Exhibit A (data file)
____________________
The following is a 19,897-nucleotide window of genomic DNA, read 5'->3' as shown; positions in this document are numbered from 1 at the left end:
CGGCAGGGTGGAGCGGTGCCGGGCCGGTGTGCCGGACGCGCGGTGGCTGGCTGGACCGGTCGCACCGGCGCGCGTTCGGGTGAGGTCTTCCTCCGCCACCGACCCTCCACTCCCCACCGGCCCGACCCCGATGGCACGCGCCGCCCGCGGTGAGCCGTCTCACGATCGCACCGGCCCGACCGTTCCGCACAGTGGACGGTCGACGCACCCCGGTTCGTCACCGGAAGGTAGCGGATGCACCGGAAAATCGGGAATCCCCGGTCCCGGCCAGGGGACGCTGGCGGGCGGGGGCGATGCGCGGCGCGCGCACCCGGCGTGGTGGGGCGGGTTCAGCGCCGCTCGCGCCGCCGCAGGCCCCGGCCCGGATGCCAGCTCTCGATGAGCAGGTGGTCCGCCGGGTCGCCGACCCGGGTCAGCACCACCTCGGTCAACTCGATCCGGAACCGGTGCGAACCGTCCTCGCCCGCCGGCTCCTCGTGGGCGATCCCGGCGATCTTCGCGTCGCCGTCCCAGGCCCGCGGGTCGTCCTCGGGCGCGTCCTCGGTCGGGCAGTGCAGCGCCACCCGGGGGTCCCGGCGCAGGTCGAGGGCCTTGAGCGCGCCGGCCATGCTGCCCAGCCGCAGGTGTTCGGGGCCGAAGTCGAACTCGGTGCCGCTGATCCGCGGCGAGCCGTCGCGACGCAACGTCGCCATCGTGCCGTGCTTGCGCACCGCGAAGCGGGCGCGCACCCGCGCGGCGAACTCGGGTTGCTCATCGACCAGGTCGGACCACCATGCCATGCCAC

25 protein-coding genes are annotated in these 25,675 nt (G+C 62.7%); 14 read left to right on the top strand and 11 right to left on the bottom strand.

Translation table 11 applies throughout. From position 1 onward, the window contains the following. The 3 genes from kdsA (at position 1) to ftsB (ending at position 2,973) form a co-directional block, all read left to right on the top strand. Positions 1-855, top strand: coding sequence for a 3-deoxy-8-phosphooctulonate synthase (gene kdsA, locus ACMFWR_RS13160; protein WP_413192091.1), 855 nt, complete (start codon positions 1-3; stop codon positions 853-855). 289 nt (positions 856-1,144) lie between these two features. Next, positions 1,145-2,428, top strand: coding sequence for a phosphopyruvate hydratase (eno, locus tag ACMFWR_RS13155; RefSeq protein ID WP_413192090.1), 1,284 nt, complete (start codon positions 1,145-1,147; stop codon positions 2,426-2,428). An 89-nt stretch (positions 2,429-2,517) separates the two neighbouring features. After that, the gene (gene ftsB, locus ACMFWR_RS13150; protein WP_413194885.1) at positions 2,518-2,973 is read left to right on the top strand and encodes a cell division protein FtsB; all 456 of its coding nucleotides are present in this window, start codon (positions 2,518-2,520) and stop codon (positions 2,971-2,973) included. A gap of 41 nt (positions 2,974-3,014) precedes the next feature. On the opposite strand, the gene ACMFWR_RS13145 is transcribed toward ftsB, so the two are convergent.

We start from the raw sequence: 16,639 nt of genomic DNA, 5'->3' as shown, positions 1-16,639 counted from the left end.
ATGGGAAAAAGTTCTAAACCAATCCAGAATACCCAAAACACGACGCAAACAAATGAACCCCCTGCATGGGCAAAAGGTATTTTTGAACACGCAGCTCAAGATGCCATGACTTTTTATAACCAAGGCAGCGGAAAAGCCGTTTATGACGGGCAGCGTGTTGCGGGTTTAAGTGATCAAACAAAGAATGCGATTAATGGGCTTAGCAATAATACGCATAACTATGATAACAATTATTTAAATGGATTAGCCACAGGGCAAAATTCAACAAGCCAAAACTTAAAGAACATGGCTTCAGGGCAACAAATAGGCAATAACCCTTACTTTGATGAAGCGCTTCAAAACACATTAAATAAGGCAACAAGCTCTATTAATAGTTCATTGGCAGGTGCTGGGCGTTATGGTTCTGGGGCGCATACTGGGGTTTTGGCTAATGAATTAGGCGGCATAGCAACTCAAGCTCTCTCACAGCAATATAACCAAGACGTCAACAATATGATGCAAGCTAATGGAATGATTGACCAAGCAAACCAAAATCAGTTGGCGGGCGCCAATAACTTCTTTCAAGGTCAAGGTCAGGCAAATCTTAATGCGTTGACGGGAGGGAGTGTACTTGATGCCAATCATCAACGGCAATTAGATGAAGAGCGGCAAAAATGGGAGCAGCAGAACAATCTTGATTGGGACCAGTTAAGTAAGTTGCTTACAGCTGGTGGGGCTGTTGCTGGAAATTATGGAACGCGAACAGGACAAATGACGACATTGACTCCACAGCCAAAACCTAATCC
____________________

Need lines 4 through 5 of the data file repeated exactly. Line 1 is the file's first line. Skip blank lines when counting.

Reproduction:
Translation table 11 applies throughout. From position 1 onward, the window contains the following. The 3 genes from kdsA (at position 1) to ftsB (ending at position 2,973) form a co-directional block, all read left to right on the top strand. Positions 1-855, top strand: coding sequence for a 3-deoxy-8-phosphooctulonate synthase (gene kdsA, locus ACMFWR_RS13160; protein WP_413192091.1), 855 nt, complete (start codon positions 1-3; stop codon positions 853-855). 289 nt (positions 856-1,144) lie between these two features. Next, positions 1,145-2,428, top strand: coding sequence for a phosphopyruvate hydratase (eno, locus tag ACMFWR_RS13155; RefSeq protein ID WP_413192090.1), 1,284 nt, complete (start codon positions 1,145-1,147; stop codon positions 2,426-2,428). An 89-nt stretch (positions 2,429-2,517) separates the two neighbouring features. After that, the gene (gene ftsB, locus ACMFWR_RS13150; protein WP_413194885.1) at positions 2,518-2,973 is read left to right on the top strand and encodes a cell division protein FtsB; all 456 of its coding nucleotides are present in this window, start codon (positions 2,518-2,520) and stop codon (positions 2,971-2,973) included. A gap of 41 nt (positions 2,974-3,014) precedes the next feature. On the opposite strand, the gene ACMFWR_RS13145 is transcribed toward ftsB, so the two are convergent.

We start from the raw sequence: 16,639 nt of genomic DNA, 5'->3' as shown, positions 1-16,639 counted from the left end.